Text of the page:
Breakfast.  What does it mean?  When we sleep, we are fasting, meaning we do not eat.  Breaking the fast, or breakfast, is the first meal of the day.  We are often told that breakfast is the most important meal of the day.  This is a topic of great debate in nutritional circles and beyond.  As for me, well, it’s not a meal that I skip.

There really isn’t uniformity with breakfast.  Depending on lifestyle, culture,  socioeconomic status, and time constrains, breakfast food varies.  If I have a morning workout, a protein packed breakfast is my go to choice.  If it is a lazy weekend morning, a chewy toasted bagel and some fresh fruit can be wonderful.  And, of course, if there are leftovers around, those also work at times.

Since I like to eat regionally, I enjoy all meals that reflect the personality and culture of the surroundings.  Recently I was in Scotland.  The food was spectacular.  And the breakfast was not only filling, but a very interesting combination…and one that I would not have put together.  But I loved it nonetheless.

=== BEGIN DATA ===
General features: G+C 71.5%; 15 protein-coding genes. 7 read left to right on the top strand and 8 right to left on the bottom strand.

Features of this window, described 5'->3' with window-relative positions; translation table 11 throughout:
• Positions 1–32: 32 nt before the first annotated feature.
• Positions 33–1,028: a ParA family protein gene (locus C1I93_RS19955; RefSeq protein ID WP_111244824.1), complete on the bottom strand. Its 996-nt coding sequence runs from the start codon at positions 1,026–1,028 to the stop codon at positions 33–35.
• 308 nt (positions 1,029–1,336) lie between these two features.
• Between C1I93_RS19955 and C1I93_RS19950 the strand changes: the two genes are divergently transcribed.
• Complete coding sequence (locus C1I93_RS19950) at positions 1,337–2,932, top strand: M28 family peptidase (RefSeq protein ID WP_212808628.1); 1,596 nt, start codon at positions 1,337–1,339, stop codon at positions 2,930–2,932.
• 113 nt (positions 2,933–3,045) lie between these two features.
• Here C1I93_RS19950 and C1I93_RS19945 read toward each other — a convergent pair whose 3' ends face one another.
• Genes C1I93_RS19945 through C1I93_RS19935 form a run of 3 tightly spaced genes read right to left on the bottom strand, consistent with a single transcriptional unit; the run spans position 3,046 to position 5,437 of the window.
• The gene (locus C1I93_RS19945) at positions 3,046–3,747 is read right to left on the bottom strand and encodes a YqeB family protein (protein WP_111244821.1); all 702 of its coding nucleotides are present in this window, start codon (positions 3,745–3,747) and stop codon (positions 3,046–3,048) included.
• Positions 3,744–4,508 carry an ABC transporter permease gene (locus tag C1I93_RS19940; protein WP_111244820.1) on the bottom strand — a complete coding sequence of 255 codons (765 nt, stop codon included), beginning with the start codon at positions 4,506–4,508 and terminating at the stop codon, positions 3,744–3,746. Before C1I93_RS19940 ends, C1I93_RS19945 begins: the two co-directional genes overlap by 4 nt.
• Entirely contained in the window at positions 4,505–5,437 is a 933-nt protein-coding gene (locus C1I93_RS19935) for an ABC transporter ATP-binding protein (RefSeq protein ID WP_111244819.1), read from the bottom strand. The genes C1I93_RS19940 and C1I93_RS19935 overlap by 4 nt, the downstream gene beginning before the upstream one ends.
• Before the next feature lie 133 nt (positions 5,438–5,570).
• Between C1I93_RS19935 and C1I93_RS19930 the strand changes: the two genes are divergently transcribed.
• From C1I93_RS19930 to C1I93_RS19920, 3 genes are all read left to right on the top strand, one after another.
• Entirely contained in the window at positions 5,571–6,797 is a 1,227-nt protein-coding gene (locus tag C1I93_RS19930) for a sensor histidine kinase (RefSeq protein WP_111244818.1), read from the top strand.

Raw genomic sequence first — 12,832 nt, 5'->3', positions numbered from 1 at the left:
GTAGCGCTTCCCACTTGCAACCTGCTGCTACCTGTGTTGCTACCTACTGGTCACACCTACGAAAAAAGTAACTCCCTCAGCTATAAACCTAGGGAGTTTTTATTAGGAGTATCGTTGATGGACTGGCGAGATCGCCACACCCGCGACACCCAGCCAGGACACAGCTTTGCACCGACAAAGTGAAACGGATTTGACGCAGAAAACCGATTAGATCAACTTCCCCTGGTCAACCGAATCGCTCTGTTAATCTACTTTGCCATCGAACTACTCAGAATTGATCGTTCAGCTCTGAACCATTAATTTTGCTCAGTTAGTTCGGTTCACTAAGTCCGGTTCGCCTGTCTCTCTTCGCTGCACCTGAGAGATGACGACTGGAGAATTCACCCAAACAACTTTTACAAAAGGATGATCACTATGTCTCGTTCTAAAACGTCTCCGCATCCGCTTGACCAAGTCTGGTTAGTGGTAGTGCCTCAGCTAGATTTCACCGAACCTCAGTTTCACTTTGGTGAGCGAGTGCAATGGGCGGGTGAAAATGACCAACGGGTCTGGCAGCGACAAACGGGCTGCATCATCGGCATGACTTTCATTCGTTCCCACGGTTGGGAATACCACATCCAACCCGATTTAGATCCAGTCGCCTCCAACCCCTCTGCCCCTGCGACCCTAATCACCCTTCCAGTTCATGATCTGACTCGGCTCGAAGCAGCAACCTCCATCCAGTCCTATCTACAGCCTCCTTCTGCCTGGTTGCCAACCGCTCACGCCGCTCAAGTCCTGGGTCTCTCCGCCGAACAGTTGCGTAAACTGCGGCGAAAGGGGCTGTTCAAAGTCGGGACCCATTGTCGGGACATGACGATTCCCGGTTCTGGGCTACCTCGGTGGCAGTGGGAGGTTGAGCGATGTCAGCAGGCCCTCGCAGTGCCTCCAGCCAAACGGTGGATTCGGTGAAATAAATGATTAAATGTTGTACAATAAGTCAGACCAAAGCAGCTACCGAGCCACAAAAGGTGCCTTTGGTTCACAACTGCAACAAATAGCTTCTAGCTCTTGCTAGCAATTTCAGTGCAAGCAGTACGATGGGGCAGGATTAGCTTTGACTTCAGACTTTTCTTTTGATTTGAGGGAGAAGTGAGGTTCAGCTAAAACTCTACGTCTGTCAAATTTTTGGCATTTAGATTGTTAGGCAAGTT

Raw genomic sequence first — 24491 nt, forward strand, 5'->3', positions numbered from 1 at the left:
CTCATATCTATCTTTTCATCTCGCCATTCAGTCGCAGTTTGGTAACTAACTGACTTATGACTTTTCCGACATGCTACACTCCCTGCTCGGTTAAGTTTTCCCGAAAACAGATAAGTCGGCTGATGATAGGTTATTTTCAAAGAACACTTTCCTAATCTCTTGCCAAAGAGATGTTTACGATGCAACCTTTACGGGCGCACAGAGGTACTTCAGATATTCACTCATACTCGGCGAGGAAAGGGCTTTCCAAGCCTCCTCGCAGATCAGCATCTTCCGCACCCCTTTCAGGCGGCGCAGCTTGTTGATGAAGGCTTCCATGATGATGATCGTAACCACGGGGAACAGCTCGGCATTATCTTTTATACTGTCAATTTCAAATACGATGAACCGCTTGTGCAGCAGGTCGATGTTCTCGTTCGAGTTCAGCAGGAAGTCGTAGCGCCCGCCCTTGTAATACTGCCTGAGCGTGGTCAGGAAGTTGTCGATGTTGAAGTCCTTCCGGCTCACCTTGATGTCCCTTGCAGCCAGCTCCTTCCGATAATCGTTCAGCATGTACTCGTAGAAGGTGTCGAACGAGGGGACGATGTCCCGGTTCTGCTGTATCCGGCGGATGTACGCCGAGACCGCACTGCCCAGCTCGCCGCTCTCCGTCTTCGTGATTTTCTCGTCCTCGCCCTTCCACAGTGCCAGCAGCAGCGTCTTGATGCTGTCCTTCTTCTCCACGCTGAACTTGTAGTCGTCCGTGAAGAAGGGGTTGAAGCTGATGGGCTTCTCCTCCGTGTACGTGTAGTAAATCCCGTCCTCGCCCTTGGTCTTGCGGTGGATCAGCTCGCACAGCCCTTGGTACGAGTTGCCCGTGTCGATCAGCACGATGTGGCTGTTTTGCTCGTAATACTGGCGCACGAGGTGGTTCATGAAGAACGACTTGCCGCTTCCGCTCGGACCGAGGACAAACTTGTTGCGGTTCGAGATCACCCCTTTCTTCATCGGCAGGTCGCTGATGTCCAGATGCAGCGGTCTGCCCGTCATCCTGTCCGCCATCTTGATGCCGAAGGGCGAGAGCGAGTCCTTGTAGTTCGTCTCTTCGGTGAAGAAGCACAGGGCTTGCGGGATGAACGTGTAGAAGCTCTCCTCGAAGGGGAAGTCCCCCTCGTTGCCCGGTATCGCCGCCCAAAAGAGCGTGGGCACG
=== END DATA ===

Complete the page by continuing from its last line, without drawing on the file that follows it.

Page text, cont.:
As my beloved partner Denis and I steeped ourselves in the people, history and food of Scotland, we noticed that this breakfast was pretty much a staple in every region of the country.  The flavors varied slightly, reflecting the region of the food, but when we ordered the “standard” breakfast, it was consistent.

Breakfast consisted of bacon (it looked and tasted like ham to me, but it was called bacon), potatoes, an egg, a roasted tomato, sautéed mushrooms, and a sausage. A basket of breads also accompanied the plate.  Sometimes beans and back pudding were present too.  This meal started us off on the right foot.  Daily breakfast left us with a full belly of warm food on which to set out for the adventures that each day held for us.  Breakfast was sustaining, culturally reflective, and delicious.